People Who Love
Good Books Review
Title: A Woman’s Worth
Author: Tracy Price Thompson
Publisher: One-World/Ballantine Books
Release: March 2004
Reviewer: Idrissa Uqdah
Being a Tracey Thompson fan since reading Chocolate Sangria, her sophomore novel; I
was poised for a good read when her latest novel, A Woman’s Worth was released.
I was not disappointed at all.
A Woman’s Worth is an interesting and somewhat complicated novel that weaves
a story that you do not expect. The characters are well developed and intimate. The settings are vividly set and you have no trouble falling in love with this book.
The reader travels from the deep and dirty South of Alabama to the African country of Kenya.
I give Tracy an A-plus for literary style.
Bishop Johnson is a man with a past. He
falls in love with Abeni Omorru, a beautiful and intelligent Kenyan woman who has a past that pretty much matches his. Having grown up living abroad and exposed to a non-African world; she finds her African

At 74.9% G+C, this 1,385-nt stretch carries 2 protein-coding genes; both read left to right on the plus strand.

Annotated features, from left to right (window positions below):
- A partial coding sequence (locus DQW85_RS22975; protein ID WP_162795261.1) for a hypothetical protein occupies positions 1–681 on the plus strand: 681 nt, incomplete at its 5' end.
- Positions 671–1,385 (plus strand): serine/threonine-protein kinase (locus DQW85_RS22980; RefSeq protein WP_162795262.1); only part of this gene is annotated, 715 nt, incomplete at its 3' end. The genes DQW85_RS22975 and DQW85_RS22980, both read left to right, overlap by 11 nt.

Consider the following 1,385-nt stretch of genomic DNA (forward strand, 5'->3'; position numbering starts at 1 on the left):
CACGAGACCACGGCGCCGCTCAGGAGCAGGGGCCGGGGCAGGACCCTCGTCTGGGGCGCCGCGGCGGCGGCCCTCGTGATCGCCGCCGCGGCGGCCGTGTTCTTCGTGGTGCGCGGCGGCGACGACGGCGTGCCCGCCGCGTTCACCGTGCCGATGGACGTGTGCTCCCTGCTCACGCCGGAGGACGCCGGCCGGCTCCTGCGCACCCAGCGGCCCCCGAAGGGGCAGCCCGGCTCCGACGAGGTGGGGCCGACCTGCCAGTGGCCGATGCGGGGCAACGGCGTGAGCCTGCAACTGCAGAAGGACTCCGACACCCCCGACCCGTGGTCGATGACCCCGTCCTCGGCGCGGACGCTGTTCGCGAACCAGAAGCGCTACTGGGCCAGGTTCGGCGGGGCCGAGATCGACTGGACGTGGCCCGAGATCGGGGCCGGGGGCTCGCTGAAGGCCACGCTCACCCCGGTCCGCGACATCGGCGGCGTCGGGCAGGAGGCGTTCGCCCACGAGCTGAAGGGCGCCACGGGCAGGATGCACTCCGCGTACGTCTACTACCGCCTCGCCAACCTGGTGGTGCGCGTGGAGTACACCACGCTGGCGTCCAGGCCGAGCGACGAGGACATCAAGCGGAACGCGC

heritage somewhat of a burden as she remembers a childhood of tragic proportions. As
the two main characters; Bishop and Abeni are interesting enough to make you want to know more. Both are tortured souls who find an attraction to one another that they cannot deny.
The supporting characters too, hold their own; Abeni’s African parents, Bishops
parents and his adoptive family. Thompson tells a really good story about murder,
violence, drugs and prostitution that also convey the struggling human spirit. The
dialogue was crisp and the story kept me interested long after I closed the book. A
Woman’s Worth is a lovely and haunting love story from many angles. The
men in the book seemed to really love and appreciate the worth of a woman in their relationships. It was good to read a book where men and women showed some love for one another. The story also shows the
cultural differences between AfricanAmericans and Africans. The ending will surprise you, though.
I rate A Woman’s Worth a five star, must read selection. It was entertaining and well written. This novel moved me
as an African-American woman because of the positive light that a woman’s worth was defined.